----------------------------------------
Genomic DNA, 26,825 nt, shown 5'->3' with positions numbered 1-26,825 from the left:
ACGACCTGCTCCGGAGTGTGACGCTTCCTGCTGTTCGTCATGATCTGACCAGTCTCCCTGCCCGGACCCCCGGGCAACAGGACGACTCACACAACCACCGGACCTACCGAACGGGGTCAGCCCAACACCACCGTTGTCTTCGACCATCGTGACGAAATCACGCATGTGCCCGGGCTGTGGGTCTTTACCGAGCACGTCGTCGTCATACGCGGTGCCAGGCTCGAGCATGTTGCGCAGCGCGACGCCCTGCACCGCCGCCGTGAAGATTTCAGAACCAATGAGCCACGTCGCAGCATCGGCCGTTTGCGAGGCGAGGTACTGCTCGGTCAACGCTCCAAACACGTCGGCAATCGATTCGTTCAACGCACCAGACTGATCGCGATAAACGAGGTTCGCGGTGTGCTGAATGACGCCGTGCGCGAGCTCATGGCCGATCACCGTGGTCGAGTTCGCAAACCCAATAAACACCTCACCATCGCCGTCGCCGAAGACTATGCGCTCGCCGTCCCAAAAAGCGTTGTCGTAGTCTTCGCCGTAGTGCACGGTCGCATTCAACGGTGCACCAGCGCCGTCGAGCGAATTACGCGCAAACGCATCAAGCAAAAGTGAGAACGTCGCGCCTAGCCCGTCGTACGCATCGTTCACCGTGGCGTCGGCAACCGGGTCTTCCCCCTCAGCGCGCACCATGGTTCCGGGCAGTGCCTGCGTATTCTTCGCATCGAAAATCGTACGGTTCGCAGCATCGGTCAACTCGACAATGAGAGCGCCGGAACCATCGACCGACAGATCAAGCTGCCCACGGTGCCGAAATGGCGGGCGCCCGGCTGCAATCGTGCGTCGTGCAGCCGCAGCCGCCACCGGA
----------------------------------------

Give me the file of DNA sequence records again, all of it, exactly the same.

Genomic DNA, 26,825 nt, shown 5'->3' with positions numbered 1-26,825 from the left:
ACGACCTGCTCCGGAGTGTGACGCTTCCTGCTGTTCGTCATGATCTGACCAGTCTCCCTGCCCGGACCCCCGGGCAACAGGACGACTCACACAACCACCGGACCTACCGAACGGGGTCAGCCCAACACCACCGTTGTCTTCGACCATCGTGACGAAATCACGCATGTGCCCGGGCTGTGGGTCTTTACCGAGCACGTCGTCGTCATACGCGGTGCCAGGCTCGAGCATGTTGCGCAGCGCGACGCCCTGCACCGCCGCCGTGAAGATTTCAGAACCAATGAGCCACGTCGCAGCATCGGCCGTTTGCGAGGCGAGGTACTGCTCGGTCAACGCTCCAAACACGTCGGCAATCGATTCGTTCAACGCACCAGACTGATCGCGATAAACGAGGTTCGCGGTGTGCTGAATGACGCCGTGCGCGAGCTCATGGCCGATCACCGTGGTCGAGTTCGCAAACCCAATAAACACCTCACCATCGCCGTCGCCGAAGACTATGCGCTCGCCGTCCCAAAAAGCGTTGTCGTAGTCTTCGCCGTAGTGCACGGTCGCATTCAACGGTGCACCAGCGCCGTCGAGCGAATTACGCGCAAACGCATCAAGCAAAAGTGAGAACGTCGCGCCTAGCCCGTCGTACGCATCGTTCACCGTGGCGTCGGCAACCGGGTCTTCCCCCTCAGCGCGCACCATGGTTCCGGGCAGTGCCTGCGTATTCTTCGCATCGAAAATCGTACGGTTCGCAGCATCGGTCAACTCGACAATGAGAGCGCCGGAACCATCGACCGACAGATCAAGCTGCCCACGGTGCCGAAATGGCGGGCGCCCGGCTGCAATCGTGCGTCGTGCAGCCGCAGCCGCCACCGGA